June 26, 2012

Girl walking along beach with 2 dogs | Time to Change blogsIt's hard to help people understand what’s going on inside your head when you have such a limited understanding of it yourself.

I have always tried to come up with analogies or examples to try and paint a picture for people when words fail me. I only have two people who truly understand how I feel when I’m at a low point; but that’s two more people than some people have.

I have always struggled to explain my illness to my friends. I even hate calling it an illness. To me it’s not worthy of any kind of recognition; anything that makes people feel worthless and unable to smile should not be given any more attention that it deserves.

But friends and family (if they’re good people) will want to get a handle on what’s buzzing around that brain of yours. At one point in my late teens, my depression manifested itself in an all-consuming cycle of ‘get ready to go out; psych oneself up so much that the prospect of social interaction makes you shake and feel sick; accept defeat, send the cancellation text and crawl back into the safety of one’s bed’.

Trying to explain this to my friends was hard, and has not gotten any easier

This carried on for quite a while, and still occurs now (far less frequently, thankfully). Trying to explain this to my friends was hard, and has not gotten any easier; luckily for me, the ones that were worth hanging on to stuck around and know it’s nothing personal when I fail to show up.

I did have to contend with a bit of teasing and several arguments

I did have to contend with a bit of teasing and several arguments with friends who tried to prescribe help. ‘Amateur shrinks, who do they think they are?’ I angrily mused as I once again batted away suggestions of counselling and doctors’ appointments.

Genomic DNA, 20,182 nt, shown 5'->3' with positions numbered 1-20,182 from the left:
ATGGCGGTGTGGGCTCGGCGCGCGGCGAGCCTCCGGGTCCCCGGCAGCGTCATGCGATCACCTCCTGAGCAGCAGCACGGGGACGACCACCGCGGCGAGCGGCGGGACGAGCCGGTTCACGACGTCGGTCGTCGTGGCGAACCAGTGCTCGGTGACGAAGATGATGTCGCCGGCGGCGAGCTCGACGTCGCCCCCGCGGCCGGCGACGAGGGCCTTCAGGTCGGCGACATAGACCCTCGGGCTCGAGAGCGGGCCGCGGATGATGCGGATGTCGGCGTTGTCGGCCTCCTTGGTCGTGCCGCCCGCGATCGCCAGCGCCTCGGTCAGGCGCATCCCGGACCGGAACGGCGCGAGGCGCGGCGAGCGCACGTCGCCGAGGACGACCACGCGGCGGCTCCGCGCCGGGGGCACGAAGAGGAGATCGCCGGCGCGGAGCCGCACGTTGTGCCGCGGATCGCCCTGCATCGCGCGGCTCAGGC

One of the hardest things about depression is that it removes most if not all motivation, and it is all too easy to get stuck in a cycle which becomes increasingly difficult to get out of. I have lashed out at friends and family more times than I can accurately recall; it’s only on reading a fellow blogger’s story about writing as a means of coping with depression that I felt I should say something.

Don’t be mad at people when they don’t understand

Don’t be mad at people when they don’t understand. The fact that they have tried to understand is commendable in itself. And chances are they don’t see you as ‘that person with depression’. They see you as you; depression and all. And it’s the ‘all’ that you have to try and focus on. Because depression doesn’t, and shouldn’t, define you.

What do you think about the issues raised in this blog? Share your views with us on Twitter >>

Or pledge to share your experience of mental health today and find out how talking tackles discrimination.


Share your story

Too many people are made to feel ashamed. By sharing your story, you can help spread knowledge and perspective about mental illness that could change the way people think about it.